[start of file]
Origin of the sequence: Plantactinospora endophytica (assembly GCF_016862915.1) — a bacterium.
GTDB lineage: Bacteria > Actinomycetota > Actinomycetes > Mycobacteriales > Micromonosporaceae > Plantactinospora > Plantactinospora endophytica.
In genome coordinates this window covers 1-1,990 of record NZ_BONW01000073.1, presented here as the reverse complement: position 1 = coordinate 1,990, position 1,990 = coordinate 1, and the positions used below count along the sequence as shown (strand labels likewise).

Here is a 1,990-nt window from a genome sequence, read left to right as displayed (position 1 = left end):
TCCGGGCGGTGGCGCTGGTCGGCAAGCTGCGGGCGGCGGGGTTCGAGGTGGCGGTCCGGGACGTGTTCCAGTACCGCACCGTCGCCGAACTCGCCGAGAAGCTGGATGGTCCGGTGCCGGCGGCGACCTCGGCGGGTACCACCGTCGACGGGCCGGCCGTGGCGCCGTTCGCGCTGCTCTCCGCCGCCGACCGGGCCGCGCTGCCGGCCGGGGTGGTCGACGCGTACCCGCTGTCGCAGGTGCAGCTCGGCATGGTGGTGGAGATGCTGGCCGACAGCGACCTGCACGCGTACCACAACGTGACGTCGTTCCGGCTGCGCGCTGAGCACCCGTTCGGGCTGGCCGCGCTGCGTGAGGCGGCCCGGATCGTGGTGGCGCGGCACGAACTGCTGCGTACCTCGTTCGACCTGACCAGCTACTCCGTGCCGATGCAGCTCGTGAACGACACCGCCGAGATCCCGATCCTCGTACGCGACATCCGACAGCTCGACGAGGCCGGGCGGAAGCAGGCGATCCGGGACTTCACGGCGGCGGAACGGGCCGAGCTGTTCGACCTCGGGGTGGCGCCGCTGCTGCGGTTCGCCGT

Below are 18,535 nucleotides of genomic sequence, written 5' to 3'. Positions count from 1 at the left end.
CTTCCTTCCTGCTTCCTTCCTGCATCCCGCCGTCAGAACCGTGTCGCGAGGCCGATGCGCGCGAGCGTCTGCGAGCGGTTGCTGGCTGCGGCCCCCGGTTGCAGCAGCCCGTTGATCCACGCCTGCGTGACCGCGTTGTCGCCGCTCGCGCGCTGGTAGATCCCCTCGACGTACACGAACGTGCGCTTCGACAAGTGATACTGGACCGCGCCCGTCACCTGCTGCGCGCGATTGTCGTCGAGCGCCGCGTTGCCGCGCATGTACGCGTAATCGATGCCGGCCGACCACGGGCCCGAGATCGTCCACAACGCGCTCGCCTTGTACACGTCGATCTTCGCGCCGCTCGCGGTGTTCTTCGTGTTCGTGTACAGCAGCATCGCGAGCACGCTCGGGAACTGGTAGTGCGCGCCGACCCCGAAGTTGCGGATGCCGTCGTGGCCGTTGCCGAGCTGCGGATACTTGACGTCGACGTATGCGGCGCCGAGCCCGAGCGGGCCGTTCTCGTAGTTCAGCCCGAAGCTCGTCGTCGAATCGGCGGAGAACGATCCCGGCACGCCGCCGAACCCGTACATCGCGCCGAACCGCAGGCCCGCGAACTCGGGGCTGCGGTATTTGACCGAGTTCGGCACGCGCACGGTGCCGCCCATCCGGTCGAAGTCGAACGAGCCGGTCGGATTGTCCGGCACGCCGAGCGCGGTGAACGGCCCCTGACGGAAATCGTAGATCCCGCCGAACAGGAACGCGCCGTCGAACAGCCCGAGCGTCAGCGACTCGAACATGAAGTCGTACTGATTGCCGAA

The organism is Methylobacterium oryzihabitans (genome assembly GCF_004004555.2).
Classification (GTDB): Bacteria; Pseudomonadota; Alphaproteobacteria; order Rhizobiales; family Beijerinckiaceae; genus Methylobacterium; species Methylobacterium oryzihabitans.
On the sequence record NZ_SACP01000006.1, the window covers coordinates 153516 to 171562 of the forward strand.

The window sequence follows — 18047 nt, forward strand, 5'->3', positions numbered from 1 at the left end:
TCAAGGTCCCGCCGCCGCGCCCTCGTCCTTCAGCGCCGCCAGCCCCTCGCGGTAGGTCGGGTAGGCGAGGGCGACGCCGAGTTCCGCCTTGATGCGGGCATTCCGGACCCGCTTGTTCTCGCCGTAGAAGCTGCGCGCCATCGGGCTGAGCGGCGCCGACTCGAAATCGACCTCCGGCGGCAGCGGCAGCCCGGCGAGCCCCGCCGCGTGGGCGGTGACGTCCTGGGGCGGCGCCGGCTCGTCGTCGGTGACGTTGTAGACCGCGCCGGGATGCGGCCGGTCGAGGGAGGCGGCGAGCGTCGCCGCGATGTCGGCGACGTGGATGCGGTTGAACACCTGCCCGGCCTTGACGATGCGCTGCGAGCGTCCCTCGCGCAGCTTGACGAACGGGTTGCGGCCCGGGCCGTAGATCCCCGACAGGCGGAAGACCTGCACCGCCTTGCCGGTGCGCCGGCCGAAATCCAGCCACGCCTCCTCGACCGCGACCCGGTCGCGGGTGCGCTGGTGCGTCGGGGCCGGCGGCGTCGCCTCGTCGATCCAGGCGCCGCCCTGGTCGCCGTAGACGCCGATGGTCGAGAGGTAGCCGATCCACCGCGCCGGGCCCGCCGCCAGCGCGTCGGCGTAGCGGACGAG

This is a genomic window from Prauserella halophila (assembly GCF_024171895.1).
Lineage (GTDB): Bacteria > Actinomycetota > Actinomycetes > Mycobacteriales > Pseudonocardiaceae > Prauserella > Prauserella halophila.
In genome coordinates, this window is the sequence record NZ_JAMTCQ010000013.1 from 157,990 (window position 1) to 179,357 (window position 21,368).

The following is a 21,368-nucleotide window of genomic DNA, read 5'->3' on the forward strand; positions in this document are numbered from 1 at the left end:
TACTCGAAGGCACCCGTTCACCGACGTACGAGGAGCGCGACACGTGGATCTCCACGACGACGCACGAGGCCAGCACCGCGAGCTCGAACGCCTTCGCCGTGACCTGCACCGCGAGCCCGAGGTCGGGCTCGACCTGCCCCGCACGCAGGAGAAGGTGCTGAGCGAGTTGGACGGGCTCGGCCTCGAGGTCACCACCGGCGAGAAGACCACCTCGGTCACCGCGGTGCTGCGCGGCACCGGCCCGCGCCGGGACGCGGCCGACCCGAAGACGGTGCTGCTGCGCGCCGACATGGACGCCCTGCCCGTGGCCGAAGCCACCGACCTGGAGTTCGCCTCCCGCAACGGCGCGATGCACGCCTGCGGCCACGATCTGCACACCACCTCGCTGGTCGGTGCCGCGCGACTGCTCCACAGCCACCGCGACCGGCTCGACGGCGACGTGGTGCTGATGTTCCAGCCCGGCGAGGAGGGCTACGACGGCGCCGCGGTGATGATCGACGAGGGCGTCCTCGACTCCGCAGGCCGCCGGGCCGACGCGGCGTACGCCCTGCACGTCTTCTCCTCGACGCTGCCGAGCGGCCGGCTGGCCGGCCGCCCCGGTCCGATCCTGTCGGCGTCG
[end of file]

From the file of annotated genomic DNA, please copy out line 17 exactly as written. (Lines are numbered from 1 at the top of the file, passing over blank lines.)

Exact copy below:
TACTCGAAGGCACCCGTTCACCGACGTACGAGGAGCGCGACACGTGGATCTCCACGACGACGCACGAGGCCAGCACCGCGAGCTCGAACGCCTTCGCCGTGACCTGCACCGCGAGCCCGAGGTCGGGCTCGACCTGCCCCGCACGCAGGAGAAGGTGCTGAGCGAGTTGGACGGGCTCGGCCTCGAGGTCACCACCGGCGAGAAGACCACCTCGGTCACCGCGGTGCTGCGCGGCACCGGCCCGCGCCGGGACGCGGCCGACCCGAAGACGGTGCTGCTGCGCGCCGACATGGACGCCCTGCCCGTGGCCGAAGCCACCGACCTGGAGTTCGCCTCCCGCAACGGCGCGATGCACGCCTGCGGCCACGATCTGCACACCACCTCGCTGGTCGGTGCCGCGCGACTGCTCCACAGCCACCGCGACCGGCTCGACGGCGACGTGGTGCTGATGTTCCAGCCCGGCGAGGAGGGCTACGACGGCGCCGCGGTGATGATCGACGAGGGCGTCCTCGACTCCGCAGGCCGCCGGGCCGACGCGGCGTACGCCCTGCACGTCTTCTCCTCGACGCTGCCGAGCGGCCGGCTGGCCGGCCGCCCCGGTCCGATCCTGTCGGCGTCG